I migrated my last active vb site to Xenforo a few months ago. Now considering what to do with my IPB site.
The IPB Forum isn't doing well, because of my lack of focus on it. However, I had thought that by now 4.0 would be closer to a reality.
My users actually liked IPB 3.x more than Xenforo, but their engagement/activity trends revealed the opposite. I've since come up with a way to reduce the initial delay on IPB3, that was the primary contributor to going with Xenforo; just wish that there was some indication if my custom process is still going to be necessary with IPB 4.
I'm all for good software, but throw us a bone :unsure:
IPB is a different animal compared to other community platforms, but believe they have been very supportive. My problem has been finding the right strategy for user adoption of IPB.
I run a infrastructure design/config derived from years of paranoid thinking :ph34r: It is restrictive enough that both IPB and myself have been delayed on trouble resolution to a few past tickets. It's a challenge sometimes, but allows me to concentrate on my normal life.
You have to plan for the unexpected and test the recovery strategy. I've lost several of my sites many times over, meaning they were unrecoverable due to either infrastructure failure or security breach, but the end-user impact has been no more than possibly a few hours worth of missing posts. When a unrecoverable event occurs, I note what is possible, bring the site (or server) back from a backup, and address what I found afterward.
I'm planning to put up a few of my strategies on my blog soon, but are all simple to implement.
This isn't meant to be a criticism, but if you're concerned about "broken" content on an upgrade to 3.8; then it is a likely concern with IPB. I've never converted a vb3 site to IPB, but have been using it enough to realize that the two systems are not as similar as one would initially realize. My vb3 site uses cmps in a way that can't easily be converted to IPB and function exactly the same way, but it is still possible to do with some planning if an immediate need arose.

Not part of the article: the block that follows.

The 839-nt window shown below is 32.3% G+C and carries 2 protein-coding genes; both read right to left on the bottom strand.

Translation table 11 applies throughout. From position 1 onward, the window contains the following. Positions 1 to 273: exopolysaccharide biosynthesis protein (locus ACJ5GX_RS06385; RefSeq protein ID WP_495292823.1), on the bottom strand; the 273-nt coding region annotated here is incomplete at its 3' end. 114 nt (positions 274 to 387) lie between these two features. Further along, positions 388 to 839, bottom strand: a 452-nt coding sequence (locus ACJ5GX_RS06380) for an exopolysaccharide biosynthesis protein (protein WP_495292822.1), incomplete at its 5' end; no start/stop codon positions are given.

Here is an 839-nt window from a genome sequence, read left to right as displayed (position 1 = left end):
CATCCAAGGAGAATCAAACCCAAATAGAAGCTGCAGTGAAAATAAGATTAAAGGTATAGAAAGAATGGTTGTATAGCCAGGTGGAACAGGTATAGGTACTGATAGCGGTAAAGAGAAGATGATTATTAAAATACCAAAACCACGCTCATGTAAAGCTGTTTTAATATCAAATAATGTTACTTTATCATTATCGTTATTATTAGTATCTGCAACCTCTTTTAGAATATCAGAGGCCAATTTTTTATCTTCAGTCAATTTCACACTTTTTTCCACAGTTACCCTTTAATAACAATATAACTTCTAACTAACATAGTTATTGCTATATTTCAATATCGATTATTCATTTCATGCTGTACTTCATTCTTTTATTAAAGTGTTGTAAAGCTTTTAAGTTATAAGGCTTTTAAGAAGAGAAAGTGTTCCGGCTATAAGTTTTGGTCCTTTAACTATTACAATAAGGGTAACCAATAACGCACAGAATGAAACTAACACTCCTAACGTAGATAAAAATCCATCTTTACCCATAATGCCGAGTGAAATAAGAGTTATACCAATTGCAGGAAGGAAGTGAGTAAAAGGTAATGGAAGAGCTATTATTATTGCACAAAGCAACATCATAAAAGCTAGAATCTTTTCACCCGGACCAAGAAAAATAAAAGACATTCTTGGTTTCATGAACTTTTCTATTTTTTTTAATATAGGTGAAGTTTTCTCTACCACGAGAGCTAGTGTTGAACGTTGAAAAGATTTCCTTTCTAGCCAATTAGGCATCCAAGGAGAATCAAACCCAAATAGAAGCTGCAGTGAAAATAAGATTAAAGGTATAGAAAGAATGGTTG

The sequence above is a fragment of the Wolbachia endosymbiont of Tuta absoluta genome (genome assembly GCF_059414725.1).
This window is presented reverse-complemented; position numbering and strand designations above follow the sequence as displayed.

You might consider making a list of the issues you are aware of and sharing them with IPB Pre-Sales. They may be able to offer a solution.
I agree that it can add to the server's load, but would like to see this feature provided as an option. vbSEO's version not only takes out the unnecessary whitespace, but removes unnecessary comments (and inserts a few when strategically beneficial).
There is an auto-tag plugin I use on my R3Owners.Net vbulletin site that automatically creates a few tags based on the forum topic (unless the user adds them manually).
The problem with riders (at least on my sites) is that they find tags useful and click on them, but they don't like taking the time to add them. It may not be the perfect tag cloud, but it's not bad for a set of info that has been auto-generated:
I use Bitvise Tunnelier on my Win7 machine. It is possible to use it without charge, but wouldn't call it freeware. It works well with other applications. Some of the built-in features are very nice, but others (like the SFTP client app) is best for simple tasks.
It depends on the respective hosting company's infrastructure. Some do use "Cloud" inappropriately.
It is simplest when the cloud service is associated to a single application, such as storage. It's not a big deal to put data on virtual servers, but if your virtual server resides in a dynamic infrastructure that can provide continuous uptime regardless of actual failures (such as in one blade or data center location) then that would be an appropriate "cloud service".
Last month I was in Dallas with a client and showed them a storage/cloud infrastructure, that is mirrored to another data center in the US. Then we walked into another area where the computing/cloud infrastructure was located, which is also mirrored elsewhere. They both can be accessed via web interfaces, or linked via native connections to the client blade server management system - as well as the client's SAN via a variety of both open and proprietary (such as EMC) interfaces. Those would be examples of Enterprise-Level Cloud Services, designed to blur the difference between actual hardware and what is being provided "in the cloud", so that the client can conduct business and manage resources real-time when unexpected needs arise.
I have seen the Cloud-Computing services used to create webservers and run active websites for long periods, but I've used it mainly for temporary purposes. Most Cloud Services bill by the hour, and work well when developing/testing is needed. They also come in handy when you're foreseeing a problem with a service provider and need a place to dump your data or temporarily relocate sites until a new host is found :ahappy:
I upgraded to Gallery 4.02, and admit that it has been a bit "rocky". However, the new interface is appealing to me. The use of whitespace is an issue, but the potential for increased disk storage isn't.